Report: institutional players need new approach.
The Yarmouth report says that "only through a significant change in thinking will we (institutional investors and their advisors) be able to adjust our strategies and expectations and to move from the present near-paralysis to a level of confidence in the market."
According to The Yarmouth Group, the real estate industry and institutional investors need to challenge conventional thinking in a range of fundamental areas. Highlights from the report include:
* With respect to market fundamentals, the real estate investment market was out of economic alignment during much of the 1980's. The new paradigm re-emphasizes the immutability of real estate fundamentals, discredits the concept of growth assumptions and refocuses investors on cash or income returns. It reorients investor expectations toward the traditional, tangible benefits, i.e., stable income returns, the use of positive leverage to maximize returns on capital and the capitalization of gains or minimizing of losses through the regular sale of assets. The new paradigm requires that real estate development be demand driven except under the most extraordinary circumstances, and places the responsibility for, and risk of, development directly in the hands of investors and lenders rather than developers.
* Elements of risk must be well researched, realistically quantified, and judged manageable in order for capital to be induced into the real estate asset class. The risk associated with setting growth and other assumptions, such as were utilized in most 1980's cash flow projections, will diminish in significance by comparison to the renewed emphasis on current income returns, the prospect for continued tenant demand in a specific building (rather than the market, as a whole), and a viable exit strategy.
* Strategies. management plans and enabling investors to act through a rational decision-making process. The most fundamental consideration should be an assessment of the property's ability to attract tenants and future buyers and to experience rental growth under a variety of economic conditions.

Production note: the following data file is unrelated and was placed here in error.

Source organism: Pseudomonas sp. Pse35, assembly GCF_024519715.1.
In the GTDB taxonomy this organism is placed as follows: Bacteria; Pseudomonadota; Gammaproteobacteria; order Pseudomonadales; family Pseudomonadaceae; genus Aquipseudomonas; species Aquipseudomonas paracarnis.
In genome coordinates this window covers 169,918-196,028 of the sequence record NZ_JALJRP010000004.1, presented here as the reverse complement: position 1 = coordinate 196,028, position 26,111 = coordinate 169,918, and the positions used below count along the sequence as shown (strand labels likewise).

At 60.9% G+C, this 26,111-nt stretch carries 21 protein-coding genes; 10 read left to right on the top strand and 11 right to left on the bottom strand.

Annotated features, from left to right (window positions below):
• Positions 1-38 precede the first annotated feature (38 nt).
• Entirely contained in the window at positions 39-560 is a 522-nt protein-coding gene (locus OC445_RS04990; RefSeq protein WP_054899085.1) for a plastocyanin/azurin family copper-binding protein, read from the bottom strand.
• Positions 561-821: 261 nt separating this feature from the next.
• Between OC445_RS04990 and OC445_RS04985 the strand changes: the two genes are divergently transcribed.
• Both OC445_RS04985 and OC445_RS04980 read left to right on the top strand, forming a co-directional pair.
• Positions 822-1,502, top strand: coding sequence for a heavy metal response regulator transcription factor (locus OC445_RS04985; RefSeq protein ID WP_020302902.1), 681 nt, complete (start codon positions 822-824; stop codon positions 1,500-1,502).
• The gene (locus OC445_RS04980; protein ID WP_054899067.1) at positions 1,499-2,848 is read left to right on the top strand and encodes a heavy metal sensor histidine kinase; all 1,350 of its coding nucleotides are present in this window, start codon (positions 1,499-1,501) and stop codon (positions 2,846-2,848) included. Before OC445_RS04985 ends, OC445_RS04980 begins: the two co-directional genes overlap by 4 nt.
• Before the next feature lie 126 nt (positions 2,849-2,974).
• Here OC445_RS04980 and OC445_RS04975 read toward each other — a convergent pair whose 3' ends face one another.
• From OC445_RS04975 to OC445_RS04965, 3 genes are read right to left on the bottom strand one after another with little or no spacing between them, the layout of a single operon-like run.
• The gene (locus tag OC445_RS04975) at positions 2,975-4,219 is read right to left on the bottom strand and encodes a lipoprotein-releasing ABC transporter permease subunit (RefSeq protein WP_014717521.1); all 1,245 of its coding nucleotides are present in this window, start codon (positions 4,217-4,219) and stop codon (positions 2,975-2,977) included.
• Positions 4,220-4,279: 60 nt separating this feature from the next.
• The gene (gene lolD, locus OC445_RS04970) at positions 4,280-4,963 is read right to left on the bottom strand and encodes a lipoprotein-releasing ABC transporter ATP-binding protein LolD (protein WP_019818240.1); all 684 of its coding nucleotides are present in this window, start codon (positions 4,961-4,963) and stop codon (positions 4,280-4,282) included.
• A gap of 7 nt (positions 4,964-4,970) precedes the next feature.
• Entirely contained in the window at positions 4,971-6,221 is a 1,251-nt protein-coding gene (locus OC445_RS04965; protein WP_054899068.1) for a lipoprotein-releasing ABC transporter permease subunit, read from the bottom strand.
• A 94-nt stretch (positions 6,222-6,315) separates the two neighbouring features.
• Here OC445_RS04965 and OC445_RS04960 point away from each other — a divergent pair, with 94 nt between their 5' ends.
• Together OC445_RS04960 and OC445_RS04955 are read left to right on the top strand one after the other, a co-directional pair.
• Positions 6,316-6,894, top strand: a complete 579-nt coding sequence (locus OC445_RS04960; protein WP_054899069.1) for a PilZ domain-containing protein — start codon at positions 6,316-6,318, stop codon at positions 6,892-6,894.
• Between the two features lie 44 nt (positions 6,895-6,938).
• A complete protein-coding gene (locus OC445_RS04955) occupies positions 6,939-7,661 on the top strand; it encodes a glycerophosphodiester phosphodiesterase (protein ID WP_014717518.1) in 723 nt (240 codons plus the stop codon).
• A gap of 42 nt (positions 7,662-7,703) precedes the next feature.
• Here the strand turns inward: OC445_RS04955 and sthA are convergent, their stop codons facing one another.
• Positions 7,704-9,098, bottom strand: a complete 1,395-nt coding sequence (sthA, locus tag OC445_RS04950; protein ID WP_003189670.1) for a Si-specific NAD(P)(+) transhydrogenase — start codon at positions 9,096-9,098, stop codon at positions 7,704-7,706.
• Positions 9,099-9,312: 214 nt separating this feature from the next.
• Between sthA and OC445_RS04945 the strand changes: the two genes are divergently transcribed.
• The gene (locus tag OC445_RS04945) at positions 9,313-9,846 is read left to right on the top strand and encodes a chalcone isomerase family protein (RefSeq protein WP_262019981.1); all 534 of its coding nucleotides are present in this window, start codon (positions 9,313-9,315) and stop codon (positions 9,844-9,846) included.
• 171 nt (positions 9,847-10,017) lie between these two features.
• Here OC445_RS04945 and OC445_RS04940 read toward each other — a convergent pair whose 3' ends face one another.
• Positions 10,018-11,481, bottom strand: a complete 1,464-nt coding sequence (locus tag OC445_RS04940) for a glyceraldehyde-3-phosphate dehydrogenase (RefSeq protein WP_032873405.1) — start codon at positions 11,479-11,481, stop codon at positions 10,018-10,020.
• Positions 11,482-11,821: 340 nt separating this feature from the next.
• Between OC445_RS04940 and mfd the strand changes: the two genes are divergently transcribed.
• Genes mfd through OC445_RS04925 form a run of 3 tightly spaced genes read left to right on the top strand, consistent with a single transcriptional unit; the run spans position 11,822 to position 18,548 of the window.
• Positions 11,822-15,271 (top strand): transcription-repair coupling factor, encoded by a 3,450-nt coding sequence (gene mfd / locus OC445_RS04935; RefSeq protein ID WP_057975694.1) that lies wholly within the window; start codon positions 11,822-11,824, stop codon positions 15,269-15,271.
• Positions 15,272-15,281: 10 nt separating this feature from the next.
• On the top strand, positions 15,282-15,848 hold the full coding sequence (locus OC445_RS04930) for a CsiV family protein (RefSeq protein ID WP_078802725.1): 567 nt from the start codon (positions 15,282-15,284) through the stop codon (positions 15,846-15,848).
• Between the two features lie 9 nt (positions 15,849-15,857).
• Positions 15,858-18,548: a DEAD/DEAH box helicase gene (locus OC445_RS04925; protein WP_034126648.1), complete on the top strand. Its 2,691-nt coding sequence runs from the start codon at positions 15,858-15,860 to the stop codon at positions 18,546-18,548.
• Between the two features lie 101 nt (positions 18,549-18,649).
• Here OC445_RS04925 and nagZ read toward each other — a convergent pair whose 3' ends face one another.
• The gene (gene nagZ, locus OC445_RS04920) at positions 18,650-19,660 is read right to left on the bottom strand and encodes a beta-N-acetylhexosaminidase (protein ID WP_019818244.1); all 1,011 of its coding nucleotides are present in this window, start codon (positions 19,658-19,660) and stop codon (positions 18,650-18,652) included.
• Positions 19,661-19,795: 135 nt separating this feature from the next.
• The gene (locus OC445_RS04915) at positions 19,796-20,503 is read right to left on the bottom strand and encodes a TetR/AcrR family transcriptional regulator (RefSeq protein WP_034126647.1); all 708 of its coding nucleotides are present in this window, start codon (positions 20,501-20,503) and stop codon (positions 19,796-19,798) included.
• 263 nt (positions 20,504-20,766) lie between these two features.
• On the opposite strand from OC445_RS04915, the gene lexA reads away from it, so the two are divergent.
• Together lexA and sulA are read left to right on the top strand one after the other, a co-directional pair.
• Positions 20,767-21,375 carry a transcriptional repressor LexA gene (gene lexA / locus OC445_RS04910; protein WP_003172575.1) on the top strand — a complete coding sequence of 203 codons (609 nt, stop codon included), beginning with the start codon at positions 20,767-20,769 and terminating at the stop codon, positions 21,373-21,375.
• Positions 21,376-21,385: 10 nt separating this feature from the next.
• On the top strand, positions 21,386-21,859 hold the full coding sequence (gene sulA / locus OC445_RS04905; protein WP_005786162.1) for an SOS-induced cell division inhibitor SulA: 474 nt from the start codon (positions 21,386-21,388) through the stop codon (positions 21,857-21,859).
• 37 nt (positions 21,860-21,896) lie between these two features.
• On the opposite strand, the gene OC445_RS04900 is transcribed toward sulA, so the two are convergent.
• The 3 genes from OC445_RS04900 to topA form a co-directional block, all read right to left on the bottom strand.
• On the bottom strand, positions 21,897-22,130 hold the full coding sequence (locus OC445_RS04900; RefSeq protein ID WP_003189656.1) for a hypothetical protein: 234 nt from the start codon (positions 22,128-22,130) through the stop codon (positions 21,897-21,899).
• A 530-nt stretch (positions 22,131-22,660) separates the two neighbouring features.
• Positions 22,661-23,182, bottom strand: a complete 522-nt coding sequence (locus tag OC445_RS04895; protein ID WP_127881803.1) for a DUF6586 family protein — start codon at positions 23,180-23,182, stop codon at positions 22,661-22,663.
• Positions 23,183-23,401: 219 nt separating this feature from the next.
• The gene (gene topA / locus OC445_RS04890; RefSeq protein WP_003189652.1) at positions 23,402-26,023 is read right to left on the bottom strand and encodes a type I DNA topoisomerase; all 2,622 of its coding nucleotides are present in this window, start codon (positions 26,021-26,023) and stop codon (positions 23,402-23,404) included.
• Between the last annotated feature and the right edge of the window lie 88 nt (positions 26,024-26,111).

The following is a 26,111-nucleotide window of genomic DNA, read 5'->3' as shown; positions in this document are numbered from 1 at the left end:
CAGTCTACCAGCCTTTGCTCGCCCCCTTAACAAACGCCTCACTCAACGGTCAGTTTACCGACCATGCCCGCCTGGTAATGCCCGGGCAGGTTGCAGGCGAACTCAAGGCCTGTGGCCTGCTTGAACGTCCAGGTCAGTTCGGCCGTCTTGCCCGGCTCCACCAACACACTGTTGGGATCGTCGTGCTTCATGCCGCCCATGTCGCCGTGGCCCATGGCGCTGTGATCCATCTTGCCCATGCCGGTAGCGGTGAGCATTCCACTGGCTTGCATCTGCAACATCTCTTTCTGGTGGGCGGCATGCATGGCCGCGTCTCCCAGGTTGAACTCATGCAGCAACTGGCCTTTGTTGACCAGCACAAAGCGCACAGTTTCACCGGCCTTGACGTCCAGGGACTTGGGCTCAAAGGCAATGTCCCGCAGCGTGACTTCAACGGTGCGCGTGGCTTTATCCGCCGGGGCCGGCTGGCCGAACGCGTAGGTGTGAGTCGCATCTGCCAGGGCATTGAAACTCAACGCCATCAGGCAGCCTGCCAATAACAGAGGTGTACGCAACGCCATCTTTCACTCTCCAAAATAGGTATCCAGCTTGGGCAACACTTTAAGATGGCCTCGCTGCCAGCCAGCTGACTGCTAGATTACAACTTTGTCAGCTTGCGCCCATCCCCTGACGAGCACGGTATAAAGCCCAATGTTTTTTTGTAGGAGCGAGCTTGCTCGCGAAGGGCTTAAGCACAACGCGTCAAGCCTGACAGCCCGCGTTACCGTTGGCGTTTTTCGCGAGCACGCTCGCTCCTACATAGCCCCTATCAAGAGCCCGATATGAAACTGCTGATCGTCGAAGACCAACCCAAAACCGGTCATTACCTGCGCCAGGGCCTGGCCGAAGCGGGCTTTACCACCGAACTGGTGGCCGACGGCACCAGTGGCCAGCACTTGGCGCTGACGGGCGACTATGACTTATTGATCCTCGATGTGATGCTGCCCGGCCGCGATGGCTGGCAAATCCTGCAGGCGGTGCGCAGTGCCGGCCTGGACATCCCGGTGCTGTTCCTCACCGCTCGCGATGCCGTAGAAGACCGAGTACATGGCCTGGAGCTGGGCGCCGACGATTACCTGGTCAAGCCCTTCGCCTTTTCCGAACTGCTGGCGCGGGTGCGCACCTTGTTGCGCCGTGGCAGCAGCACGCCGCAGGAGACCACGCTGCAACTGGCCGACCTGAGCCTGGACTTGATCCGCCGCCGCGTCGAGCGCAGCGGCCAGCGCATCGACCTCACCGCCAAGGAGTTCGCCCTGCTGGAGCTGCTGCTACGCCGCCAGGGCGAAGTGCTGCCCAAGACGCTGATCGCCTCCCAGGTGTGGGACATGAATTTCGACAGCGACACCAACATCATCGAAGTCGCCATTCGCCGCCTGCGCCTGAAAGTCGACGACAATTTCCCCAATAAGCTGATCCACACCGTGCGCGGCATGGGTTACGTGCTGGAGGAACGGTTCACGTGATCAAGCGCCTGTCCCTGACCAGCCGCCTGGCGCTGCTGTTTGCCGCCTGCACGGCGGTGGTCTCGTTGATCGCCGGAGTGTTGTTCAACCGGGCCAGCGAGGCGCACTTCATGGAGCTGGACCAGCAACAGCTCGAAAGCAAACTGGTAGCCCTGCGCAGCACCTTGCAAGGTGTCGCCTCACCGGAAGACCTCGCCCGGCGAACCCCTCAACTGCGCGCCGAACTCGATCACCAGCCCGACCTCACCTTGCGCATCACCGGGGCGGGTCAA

* The role of corporate America as a space user and source of investment capital is changing. Market demand models need to be adjusted to the well-chronicled corporate downsizing of the past few years, since fewer employees require less office accommodation. A less obvious impact of downsizing lies in reduced future pension liabilities and required funding levels. Private pension fund capital pools will remain flat or may even contract, thus reducing funds available from this once-active source of real estate equity capital. This will be further exacerbated by the current shift from deferred benefit pension plans, which have provided nearly all pension fund assets in real estate, to defined contribution retirement accounts, which require a far greater degree of liquidity.
* New approaches to investor/investment advisor relationships may be necessary. Investment advisors typically have been provided with incentives to invest and manage assets; there has been far less economic incentive for them to value assets fairly or to optimize investment performance by actively selling assets under most market conditions. Liquidity may return to the market when assets are valued at levels where they can be sold, when fee arrangements more closely align the interests of investors and intermediaries, and when greater incentives are provided for disposing of assets.
* The investment characteristics of other capital market sectors have a genuine bearing on real estate capital market conditions and risk/reward analyses. Real estate investors can learn from other asset classes to become far more disciplined in terms of the hold/sell analysis on both the upside and downside, and far more nimble in reacting to events. Investors must learn to execute disciplined investment strategies as readily as in other asset classes, adopting the concept of cutting losses and realizing gains.
* Securitization of real estate remains an unfocused concept. Investors have been attracted to publicly-traded real estate securities for their fixed-income characteristics and liquidity. In fact, real estate securities' characteristics are more similar to financial rather than real estate assets. Securitization will not and can not be a panacea. Rather, it continues to serve as a means of putting a new "spin" on an old set of issues, principally that most investors are not interested in traditional illiquid real estate investments and that many portfolios remain substantially overvalued.
The Yarmouth report concludes that the new paradigm, as applied to real estate, requires investors to remember the errors of the recent past and to trade the anger and cynicism which has festered in the real estate market during the past two years for a more dispassionate view of the asset class. This win enable investors to challenge the conventional wisdom and the former adversarial relationships, and to identify market participants they can trust and with whom they can work.
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|Title Annotation:||The Yarmouth Group Inc. Annual Property Report|
|Publication:||Real Estate Weekly|
|Date:||Mar 31, 1993|
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